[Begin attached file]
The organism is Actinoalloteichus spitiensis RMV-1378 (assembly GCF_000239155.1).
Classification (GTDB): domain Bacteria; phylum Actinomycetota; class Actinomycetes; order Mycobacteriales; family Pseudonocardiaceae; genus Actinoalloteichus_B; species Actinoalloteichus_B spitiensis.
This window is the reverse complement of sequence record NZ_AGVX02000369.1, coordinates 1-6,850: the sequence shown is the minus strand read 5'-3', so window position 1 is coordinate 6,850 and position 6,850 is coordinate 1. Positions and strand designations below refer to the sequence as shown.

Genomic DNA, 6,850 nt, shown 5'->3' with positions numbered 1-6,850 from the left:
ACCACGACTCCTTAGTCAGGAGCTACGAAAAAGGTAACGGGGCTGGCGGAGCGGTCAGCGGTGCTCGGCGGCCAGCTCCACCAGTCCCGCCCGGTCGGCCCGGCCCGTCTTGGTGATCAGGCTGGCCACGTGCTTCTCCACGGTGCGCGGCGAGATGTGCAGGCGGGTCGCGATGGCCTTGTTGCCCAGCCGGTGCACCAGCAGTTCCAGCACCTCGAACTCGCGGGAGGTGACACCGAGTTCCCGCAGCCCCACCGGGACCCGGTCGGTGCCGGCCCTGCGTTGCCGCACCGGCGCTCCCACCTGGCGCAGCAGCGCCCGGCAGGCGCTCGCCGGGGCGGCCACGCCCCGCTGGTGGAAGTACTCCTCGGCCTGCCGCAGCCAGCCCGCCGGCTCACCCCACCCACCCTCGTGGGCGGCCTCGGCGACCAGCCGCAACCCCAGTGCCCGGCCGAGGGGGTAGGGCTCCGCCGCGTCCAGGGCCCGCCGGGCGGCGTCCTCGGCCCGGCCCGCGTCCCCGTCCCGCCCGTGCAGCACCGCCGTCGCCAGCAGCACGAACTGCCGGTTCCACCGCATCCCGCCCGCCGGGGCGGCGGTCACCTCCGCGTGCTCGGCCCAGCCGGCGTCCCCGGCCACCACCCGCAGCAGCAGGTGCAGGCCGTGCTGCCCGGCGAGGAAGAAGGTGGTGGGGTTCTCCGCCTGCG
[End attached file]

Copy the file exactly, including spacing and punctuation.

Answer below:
The organism is Actinoalloteichus spitiensis RMV-1378 (assembly GCF_000239155.1).
Classification (GTDB): domain Bacteria; phylum Actinomycetota; class Actinomycetes; order Mycobacteriales; family Pseudonocardiaceae; genus Actinoalloteichus_B; species Actinoalloteichus_B spitiensis.
This window is the reverse complement of sequence record NZ_AGVX02000369.1, coordinates 1-6,850: the sequence shown is the minus strand read 5'-3', so window position 1 is coordinate 6,850 and position 6,850 is coordinate 1. Positions and strand designations below refer to the sequence as shown.

Genomic DNA, 6,850 nt, shown 5'->3' with positions numbered 1-6,850 from the left:
ACCACGACTCCTTAGTCAGGAGCTACGAAAAAGGTAACGGGGCTGGCGGAGCGGTCAGCGGTGCTCGGCGGCCAGCTCCACCAGTCCCGCCCGGTCGGCCCGGCCCGTCTTGGTGATCAGGCTGGCCACGTGCTTCTCCACGGTGCGCGGCGAGATGTGCAGGCGGGTCGCGATGGCCTTGTTGCCCAGCCGGTGCACCAGCAGTTCCAGCACCTCGAACTCGCGGGAGGTGACACCGAGTTCCCGCAGCCCCACCGGGACCCGGTCGGTGCCGGCCCTGCGTTGCCGCACCGGCGCTCCCACCTGGCGCAGCAGCGCCCGGCAGGCGCTCGCCGGGGCGGCCACGCCCCGCTGGTGGAAGTACTCCTCGGCCTGCCGCAGCCAGCCCGCCGGCTCACCCCACCCACCCTCGTGGGCGGCCTCGGCGACCAGCCGCAACCCCAGTGCCCGGCCGAGGGGGTAGGGCTCCGCCGCGTCCAGGGCCCGCCGGGCGGCGTCCTCGGCCCGGCCCGCGTCCCCGTCCCGCCCGTGCAGCACCGCCGTCGCCAGCAGCACGAACTGCCGGTTCCACCGCATCCCGCCCGCCGGGGCGGCGGTCACCTCCGCGTGCTCGGCCCAGCCGGCGTCCCCGGCCACCACCCGCAGCAGCAGGTGCAGGCCGTGCTGCCCGGCGAGGAAGAAGGTGGTGGGGTTCTCCGCCTGCG